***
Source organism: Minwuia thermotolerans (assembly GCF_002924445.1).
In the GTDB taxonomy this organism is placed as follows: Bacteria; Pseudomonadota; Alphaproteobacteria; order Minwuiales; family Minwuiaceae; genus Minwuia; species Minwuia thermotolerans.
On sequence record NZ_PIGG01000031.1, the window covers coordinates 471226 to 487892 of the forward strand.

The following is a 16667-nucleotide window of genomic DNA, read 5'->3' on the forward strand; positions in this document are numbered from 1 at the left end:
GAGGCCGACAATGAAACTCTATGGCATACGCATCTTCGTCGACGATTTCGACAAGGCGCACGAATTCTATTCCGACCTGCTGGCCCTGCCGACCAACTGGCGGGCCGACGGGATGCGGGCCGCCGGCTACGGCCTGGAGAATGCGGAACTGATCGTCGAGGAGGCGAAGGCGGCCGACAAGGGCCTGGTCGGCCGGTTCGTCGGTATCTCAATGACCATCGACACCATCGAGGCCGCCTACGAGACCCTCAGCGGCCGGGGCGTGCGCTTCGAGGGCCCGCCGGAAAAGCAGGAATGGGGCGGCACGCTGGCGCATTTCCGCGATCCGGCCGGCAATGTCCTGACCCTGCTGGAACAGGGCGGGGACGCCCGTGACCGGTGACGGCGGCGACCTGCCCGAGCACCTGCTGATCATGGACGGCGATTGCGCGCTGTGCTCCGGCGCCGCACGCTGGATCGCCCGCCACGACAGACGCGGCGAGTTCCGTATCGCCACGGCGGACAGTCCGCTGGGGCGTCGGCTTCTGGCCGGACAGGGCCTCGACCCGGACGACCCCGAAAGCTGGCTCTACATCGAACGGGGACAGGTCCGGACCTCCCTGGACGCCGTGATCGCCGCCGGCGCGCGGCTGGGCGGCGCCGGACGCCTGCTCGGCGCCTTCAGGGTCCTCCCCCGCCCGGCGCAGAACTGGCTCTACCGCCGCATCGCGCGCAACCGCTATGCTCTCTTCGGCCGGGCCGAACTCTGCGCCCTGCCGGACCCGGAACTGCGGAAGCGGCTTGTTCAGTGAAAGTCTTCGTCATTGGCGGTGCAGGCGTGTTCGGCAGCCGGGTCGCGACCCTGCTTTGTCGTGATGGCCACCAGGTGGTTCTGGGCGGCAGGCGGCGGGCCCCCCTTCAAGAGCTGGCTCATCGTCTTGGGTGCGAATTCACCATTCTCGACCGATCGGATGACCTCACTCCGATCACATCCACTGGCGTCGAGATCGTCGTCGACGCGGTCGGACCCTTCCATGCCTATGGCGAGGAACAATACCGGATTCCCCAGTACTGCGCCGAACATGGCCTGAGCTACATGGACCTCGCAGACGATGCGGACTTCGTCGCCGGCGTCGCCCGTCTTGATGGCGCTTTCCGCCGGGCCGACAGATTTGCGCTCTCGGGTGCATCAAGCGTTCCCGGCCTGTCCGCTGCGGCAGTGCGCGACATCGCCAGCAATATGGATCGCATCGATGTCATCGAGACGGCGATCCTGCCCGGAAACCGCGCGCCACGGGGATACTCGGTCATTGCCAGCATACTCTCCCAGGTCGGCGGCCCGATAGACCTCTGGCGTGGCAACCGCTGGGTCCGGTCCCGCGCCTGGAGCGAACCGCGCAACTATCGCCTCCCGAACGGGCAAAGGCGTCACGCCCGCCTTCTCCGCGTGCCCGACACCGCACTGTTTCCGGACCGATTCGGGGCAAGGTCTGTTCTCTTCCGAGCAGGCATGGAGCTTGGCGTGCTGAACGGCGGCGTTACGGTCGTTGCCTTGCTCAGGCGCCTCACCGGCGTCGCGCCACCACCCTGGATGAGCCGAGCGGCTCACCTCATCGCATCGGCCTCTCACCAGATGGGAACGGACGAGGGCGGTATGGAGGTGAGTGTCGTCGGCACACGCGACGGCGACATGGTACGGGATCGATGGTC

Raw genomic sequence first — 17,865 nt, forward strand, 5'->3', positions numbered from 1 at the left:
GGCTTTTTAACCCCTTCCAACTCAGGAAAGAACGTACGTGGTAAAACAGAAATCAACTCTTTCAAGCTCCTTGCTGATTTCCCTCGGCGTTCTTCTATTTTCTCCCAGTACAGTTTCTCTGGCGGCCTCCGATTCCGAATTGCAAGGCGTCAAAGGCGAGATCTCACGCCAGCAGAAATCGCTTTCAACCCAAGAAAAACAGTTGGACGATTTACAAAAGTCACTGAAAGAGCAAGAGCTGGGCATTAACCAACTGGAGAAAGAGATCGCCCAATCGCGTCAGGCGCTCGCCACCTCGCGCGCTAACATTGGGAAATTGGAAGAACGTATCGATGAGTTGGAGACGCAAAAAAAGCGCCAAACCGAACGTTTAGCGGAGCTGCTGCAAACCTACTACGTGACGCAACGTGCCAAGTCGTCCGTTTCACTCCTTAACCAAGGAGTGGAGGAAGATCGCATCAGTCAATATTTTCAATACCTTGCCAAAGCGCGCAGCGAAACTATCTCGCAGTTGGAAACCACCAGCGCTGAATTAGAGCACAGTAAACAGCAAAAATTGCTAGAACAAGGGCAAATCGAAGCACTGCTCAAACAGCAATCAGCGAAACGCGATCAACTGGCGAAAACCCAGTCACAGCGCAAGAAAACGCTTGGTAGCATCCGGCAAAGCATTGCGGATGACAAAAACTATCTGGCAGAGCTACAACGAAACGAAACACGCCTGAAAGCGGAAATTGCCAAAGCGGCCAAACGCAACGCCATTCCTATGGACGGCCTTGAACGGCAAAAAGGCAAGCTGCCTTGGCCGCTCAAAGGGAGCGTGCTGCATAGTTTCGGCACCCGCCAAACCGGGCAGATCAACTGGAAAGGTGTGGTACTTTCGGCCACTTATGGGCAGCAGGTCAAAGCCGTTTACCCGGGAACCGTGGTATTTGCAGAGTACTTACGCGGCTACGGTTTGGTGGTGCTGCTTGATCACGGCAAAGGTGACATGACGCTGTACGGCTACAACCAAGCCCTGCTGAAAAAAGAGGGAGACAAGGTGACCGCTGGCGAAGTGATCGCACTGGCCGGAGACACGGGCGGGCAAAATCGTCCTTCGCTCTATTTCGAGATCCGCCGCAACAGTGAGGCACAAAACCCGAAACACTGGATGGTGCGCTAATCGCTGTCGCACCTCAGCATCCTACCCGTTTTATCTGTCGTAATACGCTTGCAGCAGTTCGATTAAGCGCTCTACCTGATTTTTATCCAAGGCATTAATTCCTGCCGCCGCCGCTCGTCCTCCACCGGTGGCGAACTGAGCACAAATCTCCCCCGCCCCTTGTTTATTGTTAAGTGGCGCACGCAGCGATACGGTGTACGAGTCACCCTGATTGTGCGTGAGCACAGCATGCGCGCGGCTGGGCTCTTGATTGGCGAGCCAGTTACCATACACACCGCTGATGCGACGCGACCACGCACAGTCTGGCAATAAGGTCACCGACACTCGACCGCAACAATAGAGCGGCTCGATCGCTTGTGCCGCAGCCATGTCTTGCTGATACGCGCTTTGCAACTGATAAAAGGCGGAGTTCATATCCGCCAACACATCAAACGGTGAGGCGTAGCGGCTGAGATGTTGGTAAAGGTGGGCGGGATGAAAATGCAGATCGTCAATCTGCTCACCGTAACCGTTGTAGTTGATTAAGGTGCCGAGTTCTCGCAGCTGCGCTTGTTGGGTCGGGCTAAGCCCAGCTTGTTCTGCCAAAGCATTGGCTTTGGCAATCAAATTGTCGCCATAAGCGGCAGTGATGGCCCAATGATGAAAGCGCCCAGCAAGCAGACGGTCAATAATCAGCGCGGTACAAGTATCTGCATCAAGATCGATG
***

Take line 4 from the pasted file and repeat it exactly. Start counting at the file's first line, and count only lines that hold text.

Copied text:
The following is a 16667-nucleotide window of genomic DNA, read 5'->3' on the forward strand; positions in this document are numbered from 1 at the left end: